Volunteers sought for KS response

BY LARA BRICKER | HAYSVILLE, KS | July 26, 2001


When a devastating tornado tore through Kansas in 1999, Haysville

resident Debbie Chisolm, whose own home was leveled by the twister,

was one of the first to join the Haysville Tornado Recovery Office.

"She had a great deal of sympathy for them, certainly because she had

lost her own home," said Cherri Baer, a Church World Service Disaster

Consultant for Kansas, who met and worked with Chrisolm as a fellow

volunteer after the 1999 tornado. Baer also works as the Kansas

coordinator for United Methodist Committee On Relief.

But unlike the countless people she helped find new housing, Chisolm

has not been able to rebound from the havoc the tornado had on her

life. She went through a difficult divorce soon after the tornado and

with nowhere to turn and no home to return to, moved in with her

mother in the nearby town of Rock. "She told me, 'I feel like the

tornado has happened all over again because here I am homeless,

again,'" Baer said.

However, the situation in the tiny two-bedroom home has gone from bad

to worse, Baer said. Learning that there are now five people crammed

into the home, some volunteers from churches and community groups

have come forward to help build another bedroom and a family room at

the home, although more help is still desperately needed.

The project has become more difficult, as along the way, workers

found serious deficiencies with the existing bathroom. The floor

joists had rotted through and the entire bathroom will now need to be

redone. Because of the bathroom problems, the family has been without

a bathroom for two months, Baer said.

They had been using an outhouse behind the house, but several weeks

ago one of the family members came upon a rattlesnake en route to the

outhouse. "There is tall grass in that area for protection for those

critters," Baer explained.

The project gained valuable assistance when resident Mark Eastman,

who owns a construction company called SMR Builders, heard about

Chisolm's situation from another parishioner at his United Methodist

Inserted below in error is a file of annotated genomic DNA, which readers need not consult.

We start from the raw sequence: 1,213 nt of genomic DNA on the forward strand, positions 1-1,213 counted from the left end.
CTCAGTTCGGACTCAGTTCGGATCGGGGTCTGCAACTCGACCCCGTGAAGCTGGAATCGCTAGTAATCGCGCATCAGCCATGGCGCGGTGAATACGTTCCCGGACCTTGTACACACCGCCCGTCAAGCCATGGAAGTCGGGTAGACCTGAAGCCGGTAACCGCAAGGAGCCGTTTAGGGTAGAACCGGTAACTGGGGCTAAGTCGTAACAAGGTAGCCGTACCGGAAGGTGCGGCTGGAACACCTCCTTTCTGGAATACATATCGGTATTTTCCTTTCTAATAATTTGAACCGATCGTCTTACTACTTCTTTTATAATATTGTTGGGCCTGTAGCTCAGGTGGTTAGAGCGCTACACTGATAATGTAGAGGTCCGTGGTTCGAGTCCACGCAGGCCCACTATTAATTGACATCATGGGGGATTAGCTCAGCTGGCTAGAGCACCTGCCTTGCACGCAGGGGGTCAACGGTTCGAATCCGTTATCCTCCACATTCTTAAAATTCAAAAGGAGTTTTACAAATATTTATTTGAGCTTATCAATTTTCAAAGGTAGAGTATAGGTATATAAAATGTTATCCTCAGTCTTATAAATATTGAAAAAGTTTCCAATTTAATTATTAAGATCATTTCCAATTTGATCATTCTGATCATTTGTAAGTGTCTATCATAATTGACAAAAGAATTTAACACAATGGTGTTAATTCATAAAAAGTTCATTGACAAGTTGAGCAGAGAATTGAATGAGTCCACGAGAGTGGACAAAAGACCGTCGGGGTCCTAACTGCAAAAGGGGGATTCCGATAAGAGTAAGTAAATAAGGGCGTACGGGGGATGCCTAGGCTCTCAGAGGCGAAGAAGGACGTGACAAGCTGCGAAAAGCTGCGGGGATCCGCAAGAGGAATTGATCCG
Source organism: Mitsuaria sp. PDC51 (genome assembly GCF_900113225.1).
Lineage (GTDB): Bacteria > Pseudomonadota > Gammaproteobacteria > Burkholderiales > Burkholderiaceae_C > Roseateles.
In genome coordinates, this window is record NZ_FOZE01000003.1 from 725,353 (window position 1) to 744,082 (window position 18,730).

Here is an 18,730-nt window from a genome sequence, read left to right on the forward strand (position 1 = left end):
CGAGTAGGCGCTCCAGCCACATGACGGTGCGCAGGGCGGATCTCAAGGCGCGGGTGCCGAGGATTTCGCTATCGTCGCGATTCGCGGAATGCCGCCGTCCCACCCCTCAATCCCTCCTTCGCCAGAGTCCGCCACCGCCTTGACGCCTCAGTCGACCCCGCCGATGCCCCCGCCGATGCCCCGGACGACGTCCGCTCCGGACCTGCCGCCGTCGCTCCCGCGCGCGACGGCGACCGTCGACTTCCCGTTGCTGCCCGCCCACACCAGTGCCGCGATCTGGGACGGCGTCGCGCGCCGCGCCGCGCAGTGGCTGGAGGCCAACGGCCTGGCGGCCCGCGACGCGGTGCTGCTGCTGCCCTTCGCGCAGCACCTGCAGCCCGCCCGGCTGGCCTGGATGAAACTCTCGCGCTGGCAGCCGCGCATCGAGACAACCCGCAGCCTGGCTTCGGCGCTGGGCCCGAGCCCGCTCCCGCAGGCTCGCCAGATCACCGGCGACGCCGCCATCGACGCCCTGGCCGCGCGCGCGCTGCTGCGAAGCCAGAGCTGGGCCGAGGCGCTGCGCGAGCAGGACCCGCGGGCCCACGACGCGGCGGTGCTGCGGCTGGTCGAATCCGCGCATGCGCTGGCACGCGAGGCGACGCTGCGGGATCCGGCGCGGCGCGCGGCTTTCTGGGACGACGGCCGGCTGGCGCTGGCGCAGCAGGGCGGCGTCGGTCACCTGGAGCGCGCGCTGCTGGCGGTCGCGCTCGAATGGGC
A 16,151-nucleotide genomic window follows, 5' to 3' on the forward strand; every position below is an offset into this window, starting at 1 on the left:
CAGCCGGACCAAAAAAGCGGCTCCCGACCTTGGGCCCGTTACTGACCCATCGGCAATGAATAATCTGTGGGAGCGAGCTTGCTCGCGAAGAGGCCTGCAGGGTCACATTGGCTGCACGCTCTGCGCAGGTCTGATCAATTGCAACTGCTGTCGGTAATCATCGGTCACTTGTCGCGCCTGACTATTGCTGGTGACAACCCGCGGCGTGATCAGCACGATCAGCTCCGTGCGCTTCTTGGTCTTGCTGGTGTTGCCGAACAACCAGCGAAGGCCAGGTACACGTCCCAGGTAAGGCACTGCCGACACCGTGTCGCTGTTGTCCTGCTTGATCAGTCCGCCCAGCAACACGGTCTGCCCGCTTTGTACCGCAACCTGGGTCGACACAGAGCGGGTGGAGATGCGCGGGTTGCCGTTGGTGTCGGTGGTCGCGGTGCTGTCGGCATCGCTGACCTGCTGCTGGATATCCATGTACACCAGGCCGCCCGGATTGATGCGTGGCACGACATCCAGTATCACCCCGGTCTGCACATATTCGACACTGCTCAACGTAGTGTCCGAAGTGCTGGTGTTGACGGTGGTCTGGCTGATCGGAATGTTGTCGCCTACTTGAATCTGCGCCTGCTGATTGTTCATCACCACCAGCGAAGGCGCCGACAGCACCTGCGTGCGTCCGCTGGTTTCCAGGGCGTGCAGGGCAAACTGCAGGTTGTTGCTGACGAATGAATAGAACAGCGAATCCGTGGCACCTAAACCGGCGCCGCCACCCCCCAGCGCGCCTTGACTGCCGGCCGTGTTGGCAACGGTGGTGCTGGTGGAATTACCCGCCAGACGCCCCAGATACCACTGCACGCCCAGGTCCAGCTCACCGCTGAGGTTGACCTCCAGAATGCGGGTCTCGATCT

Church. Eastman has worked with Baer on other construction projects,

including the local Habitat for Humanity, and donated much of the

material needed for the Chisolm project.

"I just feel like God has given me this ability and I needed to use

it for something besides my business," Eastman said. "I felt more

compelled (to help) after I got to know (Chisolm) better."

Baer and Eastman are working together to get the addition finished as

soon as possible. But as the summer growing and harvesting season is

in full swing in Kansas, finding volunteer labor has been tough. The

two are seeking help from volunteer groups from across the country

and said they will help find lodging for anyone who would like to

travel to Kansas to work. "We would be glad for one or two or even

three people to come for a day or two," Baer said. "The church can

put them up."

The work that remains to be done includes roofing and completing the

bathroom. Eastman estimated that there is at least another month's

worth of work to be done at the home. "The project's not moving as

fast as I hoped it would, we need volunteers," he said.

A group from the Peace United Church of Christ in the tiny town of

Hartsburg, Mo., just volunteered their services for the week of

September 2 through 7. The trip has a special meaning for the

volunteers from Hartsburg, explained their Team Leader Dale Lenger.

In 1993 and 1994, the town of Hartsburg was flooded on multiple

occasions and even the church was under 18 inches of water. During

the floods, volunteers from at least 17 other states arrived to help

residents get back on their feet.

Every year since 1995, a group from the Peace United Church of Christ

has traveled across the country volunteering in towns hit by natural

disasters. "It's kind of hard to pay back people in 17 different

states, all you can do is try," Lenger said, adding the experience

has been one of the most rewarding of his life. "Words can't describe

it. When you get doneFriday evening and you pick up your tools and

you start to leave, the people, especially the women folk come up and

try to say thanks. The tears in their eyes is enough. You just have

to experience it."


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